Affin­ity Photo

Pro­fes­sional im­age edit­ing on the iPad

Mac|Life - - APPLE LIFE - Adam Banks

$29.99 From Serif Labs, affin­ Made for iPad Needs iOS 10.3 or later, iPad Pro, iPad Air 2, iPad (2017)

Here, for the first time, is a com­plete pro­fes­sional photo edi­tor on the iPad. Com­pared to its ac­claimed macOS ver­sion, the neat dark in­ter­face has been adapted to save space, with pal­ettes docked into a sin­gle col­umn at the right and tools down the left that change ac­cord­ing to the mode – or “per­sona” – se­lected at the top. Pho­tos can be im­ported from the Pho­tos app or iCloud Drive, but not di­rectly from other apps or Drop­box.

When you open brushes or fil­ters, their con­trols ap­pear at the bot­tom and stay in place while you open other pal­ettes, un­til some­thing over­rides them. That can get con­fus­ing, but it’s vi­tal when, say, you want to watch the his­togram to check the ef­fect of an ad­just­ment. Al­ter­na­tively you can dis­play a vec­torscope or RGB pa­rade – tools more fa­mil­iar to video col­orists – or a power spec­tral den­sity plot, used in sci­en­tific anal­y­sis. You don’t even get all th­ese op­tions in Adobe Pho­to­shop CC, which would cost you the same for two months’ sub­scrip­tion as it does buy­ing Affin­ity Photo out­right. The Fre­quency Sep­a­ra­tion fil­ter

splits out the de­tail in an im­age from the shad­ing so you can edit them as sep­a­rate lay­ers, an es­sen­tial pro por­trait-re­touch tech­nique. Un­like other iOS graph­ics apps, Affin­ity Photo lets you edit images in CMYK or LAB color as well as 8- and 16-bit RGB, and han­dles raw files too, in its De­velop per­sona. Images can be stacked for HDR processing, fo­cus merg­ing, and more.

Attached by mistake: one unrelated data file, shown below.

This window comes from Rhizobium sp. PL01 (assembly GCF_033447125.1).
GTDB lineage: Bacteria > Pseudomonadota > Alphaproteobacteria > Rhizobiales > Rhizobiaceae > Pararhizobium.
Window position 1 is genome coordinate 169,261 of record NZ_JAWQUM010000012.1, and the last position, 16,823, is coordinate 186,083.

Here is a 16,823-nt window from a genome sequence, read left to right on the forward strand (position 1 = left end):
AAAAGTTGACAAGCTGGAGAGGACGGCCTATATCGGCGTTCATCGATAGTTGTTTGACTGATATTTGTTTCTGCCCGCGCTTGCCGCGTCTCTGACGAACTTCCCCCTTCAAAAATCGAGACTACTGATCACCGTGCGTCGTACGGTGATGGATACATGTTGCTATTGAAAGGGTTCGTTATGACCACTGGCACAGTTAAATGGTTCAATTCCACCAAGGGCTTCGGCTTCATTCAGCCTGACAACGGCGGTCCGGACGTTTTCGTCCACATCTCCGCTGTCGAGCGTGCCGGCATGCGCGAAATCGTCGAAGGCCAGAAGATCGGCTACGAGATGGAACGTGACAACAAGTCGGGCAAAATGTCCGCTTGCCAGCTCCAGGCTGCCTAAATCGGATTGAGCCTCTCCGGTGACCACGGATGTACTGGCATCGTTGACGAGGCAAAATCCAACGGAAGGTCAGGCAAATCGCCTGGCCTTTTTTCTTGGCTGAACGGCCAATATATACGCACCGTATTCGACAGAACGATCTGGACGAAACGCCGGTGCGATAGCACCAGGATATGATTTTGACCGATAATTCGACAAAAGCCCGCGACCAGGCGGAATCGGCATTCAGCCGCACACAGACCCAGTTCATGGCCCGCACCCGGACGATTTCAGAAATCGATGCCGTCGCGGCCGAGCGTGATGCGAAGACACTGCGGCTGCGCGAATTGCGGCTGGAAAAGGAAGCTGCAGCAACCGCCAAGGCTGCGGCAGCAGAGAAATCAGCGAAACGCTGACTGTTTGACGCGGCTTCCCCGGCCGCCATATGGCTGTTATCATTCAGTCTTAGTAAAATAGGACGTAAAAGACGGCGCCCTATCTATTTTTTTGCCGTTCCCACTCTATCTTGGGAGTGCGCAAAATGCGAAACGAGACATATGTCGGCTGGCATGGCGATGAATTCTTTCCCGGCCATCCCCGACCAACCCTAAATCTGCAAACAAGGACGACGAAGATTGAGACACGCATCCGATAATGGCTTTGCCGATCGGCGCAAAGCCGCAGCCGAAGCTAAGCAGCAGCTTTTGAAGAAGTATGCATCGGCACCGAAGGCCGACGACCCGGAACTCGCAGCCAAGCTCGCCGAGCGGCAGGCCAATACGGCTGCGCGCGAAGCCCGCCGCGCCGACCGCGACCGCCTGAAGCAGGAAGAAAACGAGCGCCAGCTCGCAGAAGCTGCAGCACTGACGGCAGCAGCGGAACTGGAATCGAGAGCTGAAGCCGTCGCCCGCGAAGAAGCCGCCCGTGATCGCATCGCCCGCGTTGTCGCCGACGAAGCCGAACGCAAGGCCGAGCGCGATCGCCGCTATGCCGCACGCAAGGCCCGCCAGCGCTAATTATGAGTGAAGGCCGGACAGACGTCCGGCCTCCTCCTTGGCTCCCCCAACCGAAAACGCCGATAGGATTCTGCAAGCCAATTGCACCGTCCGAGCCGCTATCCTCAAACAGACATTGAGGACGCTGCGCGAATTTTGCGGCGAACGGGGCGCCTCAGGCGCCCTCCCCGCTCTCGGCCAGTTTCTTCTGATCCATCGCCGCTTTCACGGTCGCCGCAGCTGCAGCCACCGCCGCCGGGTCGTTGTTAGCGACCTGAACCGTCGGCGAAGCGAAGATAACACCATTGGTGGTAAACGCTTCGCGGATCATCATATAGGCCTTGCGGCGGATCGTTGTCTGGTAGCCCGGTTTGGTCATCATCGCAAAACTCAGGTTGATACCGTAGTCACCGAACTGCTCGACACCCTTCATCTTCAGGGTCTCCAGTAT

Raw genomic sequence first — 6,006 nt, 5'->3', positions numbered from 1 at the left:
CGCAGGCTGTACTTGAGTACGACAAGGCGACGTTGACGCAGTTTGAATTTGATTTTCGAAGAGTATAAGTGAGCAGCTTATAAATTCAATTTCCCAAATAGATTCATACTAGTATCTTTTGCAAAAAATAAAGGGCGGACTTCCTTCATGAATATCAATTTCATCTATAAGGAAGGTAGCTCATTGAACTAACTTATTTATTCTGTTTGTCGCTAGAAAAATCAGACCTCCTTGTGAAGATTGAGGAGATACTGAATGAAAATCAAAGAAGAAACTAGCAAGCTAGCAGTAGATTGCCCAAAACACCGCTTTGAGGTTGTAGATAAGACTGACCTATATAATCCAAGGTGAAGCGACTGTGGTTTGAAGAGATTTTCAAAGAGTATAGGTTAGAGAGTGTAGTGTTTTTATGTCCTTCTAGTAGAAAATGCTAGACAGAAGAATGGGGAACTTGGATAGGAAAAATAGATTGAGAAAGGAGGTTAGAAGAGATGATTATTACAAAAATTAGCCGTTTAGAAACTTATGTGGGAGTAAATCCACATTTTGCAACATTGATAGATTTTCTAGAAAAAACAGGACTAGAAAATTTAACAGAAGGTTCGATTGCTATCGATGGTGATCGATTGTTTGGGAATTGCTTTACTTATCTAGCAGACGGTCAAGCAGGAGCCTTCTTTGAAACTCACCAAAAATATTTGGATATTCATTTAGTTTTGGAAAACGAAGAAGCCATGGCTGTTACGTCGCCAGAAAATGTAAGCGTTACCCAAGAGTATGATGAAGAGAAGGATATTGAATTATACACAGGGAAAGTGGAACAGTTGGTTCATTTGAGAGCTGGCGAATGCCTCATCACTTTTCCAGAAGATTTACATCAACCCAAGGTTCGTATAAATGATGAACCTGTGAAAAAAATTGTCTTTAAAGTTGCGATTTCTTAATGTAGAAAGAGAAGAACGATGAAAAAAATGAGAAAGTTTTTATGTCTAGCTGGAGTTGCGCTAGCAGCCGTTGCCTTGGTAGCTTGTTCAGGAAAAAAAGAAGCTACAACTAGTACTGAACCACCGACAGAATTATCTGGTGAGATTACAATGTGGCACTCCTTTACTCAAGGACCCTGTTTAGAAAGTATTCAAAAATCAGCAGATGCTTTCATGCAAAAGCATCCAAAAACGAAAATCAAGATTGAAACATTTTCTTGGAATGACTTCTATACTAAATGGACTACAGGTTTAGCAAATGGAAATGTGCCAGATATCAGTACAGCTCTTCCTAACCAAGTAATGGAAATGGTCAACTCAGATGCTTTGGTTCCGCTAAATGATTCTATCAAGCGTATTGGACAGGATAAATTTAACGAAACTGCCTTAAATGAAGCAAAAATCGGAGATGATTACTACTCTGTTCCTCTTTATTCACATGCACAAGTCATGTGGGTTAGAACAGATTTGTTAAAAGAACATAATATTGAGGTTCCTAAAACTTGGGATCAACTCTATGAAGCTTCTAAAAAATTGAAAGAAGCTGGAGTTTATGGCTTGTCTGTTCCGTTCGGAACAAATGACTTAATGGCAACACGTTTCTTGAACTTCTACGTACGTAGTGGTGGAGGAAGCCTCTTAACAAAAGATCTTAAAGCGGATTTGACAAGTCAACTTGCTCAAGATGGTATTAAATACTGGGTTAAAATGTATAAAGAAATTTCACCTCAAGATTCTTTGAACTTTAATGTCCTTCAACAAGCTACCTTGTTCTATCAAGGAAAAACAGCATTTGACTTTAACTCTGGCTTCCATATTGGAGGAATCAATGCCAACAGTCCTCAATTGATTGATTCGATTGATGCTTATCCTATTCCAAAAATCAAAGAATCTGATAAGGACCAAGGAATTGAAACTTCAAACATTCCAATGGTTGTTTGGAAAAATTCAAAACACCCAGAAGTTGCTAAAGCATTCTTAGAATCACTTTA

If that all sounds a bit tech­ni­cal, a batch of video tu­to­ri­als can get you started, and a text-based help guide is avail­able from the main screen. But if you just have sim­ple tasks in mind, all the fil­ters and ad­just­ments you would ex­pect are rea­son­ably ac­ces­si­ble. Lay­ers, masks, and chan­nels work in fa­mil­iar ways, and the Se­lec­tion per­sona of­fers tools like the Smart Se­lec­tion Brush and Re­fine Se­lec­tion to tackle com­plex edges. Lay­ers can take ef­fects such as soft shad­ows, use­ful when you add vec­tor shapes and text. Affin­ity Photo im­ports and ex­ports lay­ered PSD files, among other for­mats, al­though it can’t save clip­ping paths.

A few key tools, such as Lev­els and High­lights/ Shad­ows, didn’t work the way we ex­pected them to, and we missed the abil­ity to in­stantly check the RGB or CMYK value of a pixel. Only one pal­ette can be open at a time, and to close it you have to find and tap its icon again; a “Close the open pal­ette” but­ton would be sim­pler. We’d like more key­board short­cuts and less glitch­ing: A few op­er­a­tions slowed the app to a crawl, and it crashed oc­ca­sion­ally, al­though au­to­matic sav­ing meant we lost hardly any work.

Un­like a mouse or graph­ics tablet, us­ing the touch­screen does risk your fin­ger get­ting in the way, and for that rea­son we found the iPad Pro’s Ap­ple Pen­cil eas­ier to use – but you can man­age with­out it.

THE BOT­TOM LINE. Affin­ity Photo is a tri­umph: an iPad app made for se­ri­ous cre­ative users, with room to get even bet­ter.

The Re­fine Se­lec­tion tool can help to clean up and smooth com­plex out­lines.

Raw pho­tos can be im­ported from most DSLRs, so you can edit with no loss of qual­ity.

Mod­ern fea­tures like Haze Re­duc­tion make it easy to get the best from your pho­tos.

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